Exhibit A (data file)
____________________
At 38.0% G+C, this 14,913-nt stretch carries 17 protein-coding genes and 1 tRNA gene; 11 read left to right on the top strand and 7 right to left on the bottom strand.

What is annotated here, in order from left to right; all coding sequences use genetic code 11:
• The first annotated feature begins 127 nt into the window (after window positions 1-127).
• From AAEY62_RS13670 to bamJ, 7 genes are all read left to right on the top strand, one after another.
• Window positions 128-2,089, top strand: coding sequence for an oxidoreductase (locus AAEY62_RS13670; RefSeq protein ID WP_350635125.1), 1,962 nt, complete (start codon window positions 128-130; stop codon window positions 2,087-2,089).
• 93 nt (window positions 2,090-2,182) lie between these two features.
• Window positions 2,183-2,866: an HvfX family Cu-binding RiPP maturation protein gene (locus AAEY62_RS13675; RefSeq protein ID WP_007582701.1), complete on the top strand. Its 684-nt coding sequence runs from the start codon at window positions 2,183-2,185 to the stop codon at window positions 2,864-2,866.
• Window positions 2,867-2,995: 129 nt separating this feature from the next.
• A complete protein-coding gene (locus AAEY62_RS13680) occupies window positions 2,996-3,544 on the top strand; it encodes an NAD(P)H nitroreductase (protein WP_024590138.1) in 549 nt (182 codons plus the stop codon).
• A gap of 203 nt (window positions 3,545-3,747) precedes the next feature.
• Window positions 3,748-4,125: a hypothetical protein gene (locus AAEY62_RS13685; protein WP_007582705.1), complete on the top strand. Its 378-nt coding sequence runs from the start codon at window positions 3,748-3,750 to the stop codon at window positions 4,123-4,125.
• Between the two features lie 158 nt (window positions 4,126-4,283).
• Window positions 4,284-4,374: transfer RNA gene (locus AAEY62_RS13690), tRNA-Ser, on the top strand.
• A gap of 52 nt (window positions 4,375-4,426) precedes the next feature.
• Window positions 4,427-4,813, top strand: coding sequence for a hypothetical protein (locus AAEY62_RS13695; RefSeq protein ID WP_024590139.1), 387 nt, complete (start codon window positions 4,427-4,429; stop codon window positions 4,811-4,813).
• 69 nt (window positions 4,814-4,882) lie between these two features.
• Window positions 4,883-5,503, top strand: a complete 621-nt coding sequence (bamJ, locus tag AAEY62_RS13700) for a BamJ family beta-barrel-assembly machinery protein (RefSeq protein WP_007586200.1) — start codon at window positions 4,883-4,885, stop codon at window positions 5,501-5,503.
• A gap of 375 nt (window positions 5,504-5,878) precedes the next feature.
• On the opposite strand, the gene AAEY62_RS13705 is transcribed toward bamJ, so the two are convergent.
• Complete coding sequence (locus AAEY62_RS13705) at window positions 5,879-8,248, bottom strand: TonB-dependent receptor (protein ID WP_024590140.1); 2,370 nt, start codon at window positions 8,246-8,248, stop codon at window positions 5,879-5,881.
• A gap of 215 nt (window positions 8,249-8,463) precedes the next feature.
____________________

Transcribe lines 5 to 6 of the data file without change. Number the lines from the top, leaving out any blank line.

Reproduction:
• Window positions 128-2,089, top strand: coding sequence for an oxidoreductase (locus AAEY62_RS13670; RefSeq protein ID WP_350635125.1), 1,962 nt, complete (start codon window positions 128-130; stop codon window positions 2,087-2,089).
• 93 nt (window positions 2,090-2,182) lie between these two features.